Impressions of the ‘Lost in Space’ Premiere Episode, ‘Impact’ (Netflix)


On April 13, 2018, Netflix released Lost in Space, a re-imagining of the classic 1965 series of the same name. Does it make an impact?

The First Big Question: Are You Into Science Fiction?

Let’s face it: Not everyone’s a sci-fi fan, and plenty of people have never seen the original series, or have limited exposure to it. This was the case with me. However, it may be why I was interested in checking the show out. Had I seen the original first, I would constantly be comparing and contrasting the two versions, as opposed to starting out fresh.

As another potential hurdle, you’ll have to be into hearing space terms, like “Alpha Centauri,” and generally appreciate the idea of a space epic. If you can handle that, you should be able to value Lost in Space, and wonder what’s in store for the new Robinson family after they’ve crash-landed on an Earth-like planet.

Where the Robinsons Landed

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Impact spends a lot of time on a glacial bed, where their ship, the Jupiter 2, breaks through the ice and slips into the water. The Robinsons know they’ll face sub-zero temperatures and likely die without a certain battery left in the ship.

So, the eldest Robinson child, Judy (Taylor Russell), actually dives into the water to recover it. Unfortunately, the water freezes over before she can reach the surface, so she is trapped with a limited supply of oxygen.

Obviously, much of the story revolves around her precarious situation, but we learn about the others through their reactions. For example, Will Robinson (Maxwell Jenkins), devises a plan to melt the ice with magnesium, which indicates he is a smart young man. His father, John Robinson (Toby Stephens) aids him in his quest for magnesium, demonstrating his willingness and courage to be a father.  This is despite his stressed relationship with mommy Robinson, Maureen (Molly Parker).

Meanwhile, after some initial bickering, Judy and her sister Penny (Mina Sundwall) discuss classic literature, even bonding over passages from Moby Dick. However, that’s interrupted when their injured mother requires immediate medical attention — an opportunity to reveal that Judy has some potentially life-saving medical knowledge.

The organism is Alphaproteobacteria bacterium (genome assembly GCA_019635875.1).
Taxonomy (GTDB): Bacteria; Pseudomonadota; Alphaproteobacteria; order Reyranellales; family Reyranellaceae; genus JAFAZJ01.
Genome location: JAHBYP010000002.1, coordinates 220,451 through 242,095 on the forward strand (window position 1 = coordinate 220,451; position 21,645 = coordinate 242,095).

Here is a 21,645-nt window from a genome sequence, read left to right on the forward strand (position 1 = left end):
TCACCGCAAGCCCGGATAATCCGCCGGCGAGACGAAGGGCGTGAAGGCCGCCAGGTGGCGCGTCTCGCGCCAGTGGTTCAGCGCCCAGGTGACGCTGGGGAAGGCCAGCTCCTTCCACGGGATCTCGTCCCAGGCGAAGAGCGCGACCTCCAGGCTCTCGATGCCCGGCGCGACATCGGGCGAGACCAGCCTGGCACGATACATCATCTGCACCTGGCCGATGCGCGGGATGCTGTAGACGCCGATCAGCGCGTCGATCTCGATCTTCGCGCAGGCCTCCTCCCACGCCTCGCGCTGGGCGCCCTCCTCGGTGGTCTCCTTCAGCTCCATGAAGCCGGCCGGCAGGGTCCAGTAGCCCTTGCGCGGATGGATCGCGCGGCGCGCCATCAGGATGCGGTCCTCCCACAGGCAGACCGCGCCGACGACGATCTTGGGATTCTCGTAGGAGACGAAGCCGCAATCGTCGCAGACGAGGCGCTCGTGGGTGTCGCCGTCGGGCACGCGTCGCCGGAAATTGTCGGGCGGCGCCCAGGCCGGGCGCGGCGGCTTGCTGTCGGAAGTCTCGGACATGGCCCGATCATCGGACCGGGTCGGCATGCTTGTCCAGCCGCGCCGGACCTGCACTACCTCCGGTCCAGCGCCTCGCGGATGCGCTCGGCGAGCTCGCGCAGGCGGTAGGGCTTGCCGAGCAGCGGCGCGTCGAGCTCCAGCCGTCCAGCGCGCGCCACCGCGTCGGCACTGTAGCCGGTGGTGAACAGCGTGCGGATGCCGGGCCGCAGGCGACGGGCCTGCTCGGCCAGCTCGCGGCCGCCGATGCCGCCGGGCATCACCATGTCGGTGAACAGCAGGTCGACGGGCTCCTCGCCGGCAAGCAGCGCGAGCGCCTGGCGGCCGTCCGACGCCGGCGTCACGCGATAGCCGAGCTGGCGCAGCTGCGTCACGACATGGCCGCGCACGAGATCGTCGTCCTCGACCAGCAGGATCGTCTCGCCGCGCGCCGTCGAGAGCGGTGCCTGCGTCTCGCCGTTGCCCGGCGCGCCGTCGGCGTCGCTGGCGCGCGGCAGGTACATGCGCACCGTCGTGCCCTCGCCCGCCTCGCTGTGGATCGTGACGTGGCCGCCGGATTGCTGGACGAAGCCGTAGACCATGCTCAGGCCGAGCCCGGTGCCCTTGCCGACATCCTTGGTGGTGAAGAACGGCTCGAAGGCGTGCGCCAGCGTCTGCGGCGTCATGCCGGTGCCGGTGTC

It’s a decent, action-packed intro to our family of heroes, and none of the drama made the show drag — which is a definite risk if things get too soap opera-like. Basically, the show has respectable, relatable characters and, despite its roots in classic sci-fi, things are given an air of plausibility.

The Lay of the Land

Everyone’s entitled to an ET moment. (‘Lost in Space’, Netflix)

Very quickly in our adventure, we learn that it’s not just an ice planet. Will falls down an ice chute, but on the other end is a forest. Unfortunately, it’s not a thrill that he can share with his father, who is left choosing between locating his son or saving Judy.

As the story unfolds we see a burgeoning forest fire, a giant humanoid robot and a gentle butterfly.  There’s also almost out-of-place flashback where a female character (Parker Posey) steals an identity to board an escape vessel (a hint of character clashes to come), just before a mothership is destroyed.

Fire and Ice

There’s an obvious contrast between the two elements, though they’re similar in extremes. It’s a glimpse into extremes the Robinsons will face, and it’s both literal and figurative. Much like Gilligan’s Island, Lost in Space offers a sort of microcosm.

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It will be interesting to see how they will react to different extremes — both in their new habitat and between each other. Yes, they have a robot space alien to help them, but they’ll still face interesting things. So, this may be a series well worth following, assuming you don’t get lost along the way.